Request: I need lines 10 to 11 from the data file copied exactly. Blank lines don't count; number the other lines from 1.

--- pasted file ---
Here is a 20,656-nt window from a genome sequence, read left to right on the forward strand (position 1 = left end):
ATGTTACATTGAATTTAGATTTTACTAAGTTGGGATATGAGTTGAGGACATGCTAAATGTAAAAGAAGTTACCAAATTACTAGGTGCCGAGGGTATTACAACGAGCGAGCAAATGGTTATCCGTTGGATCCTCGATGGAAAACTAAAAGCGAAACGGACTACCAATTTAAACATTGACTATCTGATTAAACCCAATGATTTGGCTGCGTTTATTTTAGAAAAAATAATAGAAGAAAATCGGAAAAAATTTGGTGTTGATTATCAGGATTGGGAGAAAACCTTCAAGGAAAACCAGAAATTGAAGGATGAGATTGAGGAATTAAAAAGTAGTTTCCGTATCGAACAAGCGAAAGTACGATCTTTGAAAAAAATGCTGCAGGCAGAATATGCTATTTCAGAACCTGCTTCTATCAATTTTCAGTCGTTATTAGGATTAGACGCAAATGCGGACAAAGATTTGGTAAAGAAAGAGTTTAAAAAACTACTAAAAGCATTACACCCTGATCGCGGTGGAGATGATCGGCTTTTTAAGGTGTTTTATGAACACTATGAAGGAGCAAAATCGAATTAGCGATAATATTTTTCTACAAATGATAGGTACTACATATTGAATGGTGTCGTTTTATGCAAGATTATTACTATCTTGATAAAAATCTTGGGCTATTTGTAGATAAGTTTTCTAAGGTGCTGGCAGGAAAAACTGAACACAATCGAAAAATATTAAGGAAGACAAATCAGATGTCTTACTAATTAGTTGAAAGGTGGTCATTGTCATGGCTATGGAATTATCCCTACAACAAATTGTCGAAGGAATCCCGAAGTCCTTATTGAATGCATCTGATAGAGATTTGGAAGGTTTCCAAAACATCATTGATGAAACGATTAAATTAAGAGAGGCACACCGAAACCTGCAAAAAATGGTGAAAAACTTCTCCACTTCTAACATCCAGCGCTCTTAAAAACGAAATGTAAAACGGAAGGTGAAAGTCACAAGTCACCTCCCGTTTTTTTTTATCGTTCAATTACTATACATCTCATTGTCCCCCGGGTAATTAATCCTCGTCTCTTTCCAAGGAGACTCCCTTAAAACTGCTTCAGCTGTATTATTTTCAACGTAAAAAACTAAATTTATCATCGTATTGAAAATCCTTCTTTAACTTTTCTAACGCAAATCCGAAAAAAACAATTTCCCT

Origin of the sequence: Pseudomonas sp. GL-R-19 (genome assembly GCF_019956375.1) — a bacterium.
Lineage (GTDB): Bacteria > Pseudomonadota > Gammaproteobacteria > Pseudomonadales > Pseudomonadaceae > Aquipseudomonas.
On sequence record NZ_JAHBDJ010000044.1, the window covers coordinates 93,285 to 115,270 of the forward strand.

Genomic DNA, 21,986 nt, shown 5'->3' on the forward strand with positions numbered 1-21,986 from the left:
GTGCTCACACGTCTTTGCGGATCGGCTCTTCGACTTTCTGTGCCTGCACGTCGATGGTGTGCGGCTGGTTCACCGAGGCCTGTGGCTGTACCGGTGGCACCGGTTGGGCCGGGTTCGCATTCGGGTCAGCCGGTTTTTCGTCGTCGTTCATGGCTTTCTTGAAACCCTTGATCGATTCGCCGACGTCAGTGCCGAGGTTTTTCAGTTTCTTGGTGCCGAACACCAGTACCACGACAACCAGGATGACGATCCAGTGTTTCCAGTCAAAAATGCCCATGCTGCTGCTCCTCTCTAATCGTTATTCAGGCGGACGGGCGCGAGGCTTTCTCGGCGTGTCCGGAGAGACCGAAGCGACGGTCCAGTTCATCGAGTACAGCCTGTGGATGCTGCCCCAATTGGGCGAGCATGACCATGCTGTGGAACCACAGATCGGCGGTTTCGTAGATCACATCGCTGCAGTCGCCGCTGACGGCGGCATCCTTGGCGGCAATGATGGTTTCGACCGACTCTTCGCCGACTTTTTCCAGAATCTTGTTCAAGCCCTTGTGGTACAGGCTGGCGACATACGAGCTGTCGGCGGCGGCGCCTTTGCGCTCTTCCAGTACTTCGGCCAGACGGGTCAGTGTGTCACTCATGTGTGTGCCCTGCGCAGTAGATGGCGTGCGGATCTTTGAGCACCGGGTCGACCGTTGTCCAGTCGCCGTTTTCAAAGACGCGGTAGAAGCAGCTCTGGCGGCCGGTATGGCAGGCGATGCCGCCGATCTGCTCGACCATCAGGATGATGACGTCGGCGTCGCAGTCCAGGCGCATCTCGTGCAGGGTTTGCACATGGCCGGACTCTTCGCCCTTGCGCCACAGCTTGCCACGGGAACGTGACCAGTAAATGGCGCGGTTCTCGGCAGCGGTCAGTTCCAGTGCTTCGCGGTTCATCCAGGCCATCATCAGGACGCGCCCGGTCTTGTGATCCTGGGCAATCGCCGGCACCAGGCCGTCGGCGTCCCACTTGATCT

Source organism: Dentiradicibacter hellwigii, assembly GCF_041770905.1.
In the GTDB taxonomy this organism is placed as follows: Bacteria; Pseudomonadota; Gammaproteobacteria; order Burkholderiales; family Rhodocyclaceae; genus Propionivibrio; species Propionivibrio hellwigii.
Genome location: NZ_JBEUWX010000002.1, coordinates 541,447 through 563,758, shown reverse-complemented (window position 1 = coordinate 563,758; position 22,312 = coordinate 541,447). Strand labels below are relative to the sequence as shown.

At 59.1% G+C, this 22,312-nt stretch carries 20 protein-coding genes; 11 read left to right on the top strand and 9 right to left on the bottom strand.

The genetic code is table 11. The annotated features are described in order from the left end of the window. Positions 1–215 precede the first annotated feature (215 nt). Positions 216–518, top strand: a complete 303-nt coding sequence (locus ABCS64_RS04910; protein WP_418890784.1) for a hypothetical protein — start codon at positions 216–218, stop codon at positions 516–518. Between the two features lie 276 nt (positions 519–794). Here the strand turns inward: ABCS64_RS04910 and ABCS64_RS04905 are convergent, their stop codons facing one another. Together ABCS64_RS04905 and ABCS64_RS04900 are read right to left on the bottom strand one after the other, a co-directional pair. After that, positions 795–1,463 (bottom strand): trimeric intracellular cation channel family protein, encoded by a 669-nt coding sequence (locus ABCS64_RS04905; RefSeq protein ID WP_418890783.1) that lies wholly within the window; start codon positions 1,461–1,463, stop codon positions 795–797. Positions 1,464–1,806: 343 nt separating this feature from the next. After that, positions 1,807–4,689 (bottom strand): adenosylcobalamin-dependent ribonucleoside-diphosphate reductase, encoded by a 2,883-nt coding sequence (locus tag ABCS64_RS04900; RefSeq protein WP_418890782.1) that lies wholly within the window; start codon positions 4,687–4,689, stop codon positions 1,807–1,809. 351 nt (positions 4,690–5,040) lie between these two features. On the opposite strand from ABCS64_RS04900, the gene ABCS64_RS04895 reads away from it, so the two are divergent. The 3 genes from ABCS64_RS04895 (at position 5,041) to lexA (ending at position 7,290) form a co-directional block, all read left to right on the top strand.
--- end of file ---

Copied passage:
Genome location: NZ_JBEUWX010000002.1, coordinates 541,447 through 563,758, shown reverse-complemented (window position 1 = coordinate 563,758; position 22,312 = coordinate 541,447). Strand labels below are relative to the sequence as shown.

At 59.1% G+C, this 22,312-nt stretch carries 20 protein-coding genes; 11 read left to right on the top strand and 9 right to left on the bottom strand.